Monday, February 19, 2001

Tristate embraces Montessori


Hands-on learning in great demand

By Andrea Tortora and Lori Hayes
The Cincinnati Enquirer

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Claire Grosgogeat, 3, counts with beads at Summit Country Day Montessori School.
(Tony Jones photos)
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        Parents camp out overnight to get their children registered. Waiting lists are filled years in advance. Existing schools are under pressure to expand.

        The demand for Montessori schools in Greater Cincinnati has never been greater, making the education philosophy one of the most popular alternatives in Tristate schools.

        What makes Montessori teaching unique is its focus on promoting independence and teaching children through hands-on lessons.

        As proponents celebrate Montessori Education Week, they say the method's use will continue to expand despite the expense of starting new classes, which can total $20,000 just for materials.

        “Montessori today is enjoying a nice maturity,” Laura Saylor, Cincinnati Montessori Society president, said of the teaching method first introduced to Cincinnati in 1925.

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Clark High School teacher Bob Girton works with his 11th-grade class in the nation's first public Montessori high school.
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        “It doesn't seem as weird to people who haven't been exposed to it. Overall, the community has a better awareness of it.”

        That awareness is best seen in the demand for more Montessori classrooms.

        In 1969, there were 17 private Montessori schools in Cincinnati. The concept spread to public schools and today there are more than 60 Montessori schools in the Tristate.

        Montessori schools use the methods created by Italian doctor Maria Montessori. She opened her first school in Italy in 1907, where she used materials designed to help children learn by doing.

        Key to her ideas are the use of multiage classrooms and open environments.

        Cincinnati is recognized across the country as a hotbed for Montessori education, said Michael Eanes, national director of the American Montessori Society.

        “They've always been on the cutting edge,” he said.

        The city is home to a Montessori teacher education program at Xavier University, one of about 100 Montessori teacher prep programs in the country.

        “The reason we have five public Montessori schools in Cincinnati is because the demand is so great,” said Elizabeth Bronsil, director of Xavier's Montessori teacher program. “And even there, there are waiting lists.”

        To meet this demand, Cincinnati Public's Carson Montessori in Price Hill will move into a larger building this fall.

MORE COVERAGE
  • Web sites, books about Montessori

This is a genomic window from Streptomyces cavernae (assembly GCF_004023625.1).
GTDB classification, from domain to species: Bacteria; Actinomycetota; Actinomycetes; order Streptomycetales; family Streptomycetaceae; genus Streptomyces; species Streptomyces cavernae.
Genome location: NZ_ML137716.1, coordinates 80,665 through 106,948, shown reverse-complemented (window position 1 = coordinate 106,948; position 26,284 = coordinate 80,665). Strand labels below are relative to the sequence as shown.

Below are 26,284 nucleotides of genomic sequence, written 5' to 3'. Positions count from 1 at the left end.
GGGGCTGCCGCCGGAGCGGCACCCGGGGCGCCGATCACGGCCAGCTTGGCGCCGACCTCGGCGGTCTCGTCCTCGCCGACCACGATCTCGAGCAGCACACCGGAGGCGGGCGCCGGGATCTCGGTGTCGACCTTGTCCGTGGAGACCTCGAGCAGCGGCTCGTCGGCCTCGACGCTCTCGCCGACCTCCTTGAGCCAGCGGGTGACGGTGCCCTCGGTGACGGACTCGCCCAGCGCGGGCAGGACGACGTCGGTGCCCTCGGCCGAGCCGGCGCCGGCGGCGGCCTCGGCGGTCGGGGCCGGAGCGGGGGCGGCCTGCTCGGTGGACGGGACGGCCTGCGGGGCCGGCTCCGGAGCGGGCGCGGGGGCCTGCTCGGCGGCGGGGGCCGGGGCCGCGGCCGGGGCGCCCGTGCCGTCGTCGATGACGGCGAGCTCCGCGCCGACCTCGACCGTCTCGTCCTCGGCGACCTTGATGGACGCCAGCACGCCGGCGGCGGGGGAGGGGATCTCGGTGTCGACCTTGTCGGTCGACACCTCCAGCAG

• Q&A: A Montessori primer

        Clark Montessori in Hyde Park, the nation's first public Montessori high school, expects to hit an enrollment of 700 students in grades 7-12 in the next three years, far beyond its ideal capacity of 500 students.

        In Northern Kentucky, three new schools opened in the past three years, for a total of eight.

        The Tristate's newest elementary program is at Prince of Peace School in Covington. The program was started by three families who wanted their children to continue in a Montessori environment after kindergarten.

        Sharon Menke of Morningview is one of those parents. She favors Montessori education because of its noncompetitive environment that allows students to progress at their own pace.

        “They can move forward without waiting for everybody else,” said Mrs. Menke, whose daughter Paige, 8, attends Prince of Peace, and whose son, Walt, 3, attends Country Hills Montessori preschool in Erlanger.

Classrooms different

        Montessori classrooms differ from traditional classes. Rooms are stocked full of educational materials, from strings of beads used for counting to movable alphabets to cups and pitchers used in the “practical life area.”

        Students are responsible for their time, and for cleaning up after themselves. They move from one activity to another, without direction from the teacher.

        If they get hungry, they can grab a buddy, make themselves a snack and sit down and chat.

        “The expectations need to be very clear in a Montessori environment,” said Amy Lemon, a Prince of Peace teacher and a 1999 Xavier graduate. “(Students) can socialize as long as work is getting done. They have a lot of choice, as long as it's on their work plan.”

        Prince of Peace's Montessori program opened in 1999 with eight children in first through third grades. Tuition is $3,200 a year. The program grew to 23 students this year as a fourth-grade class was added. Plans call for adding a grade level each year through sixth grade.

        Montessori is not without its detractors.

        Critics say the Montessori environment is too rigid and controlled, while others argue it's not rigid enough. The method's heavy focus on academics and cognitive development doesn't always address children's developmental needs, opponents say.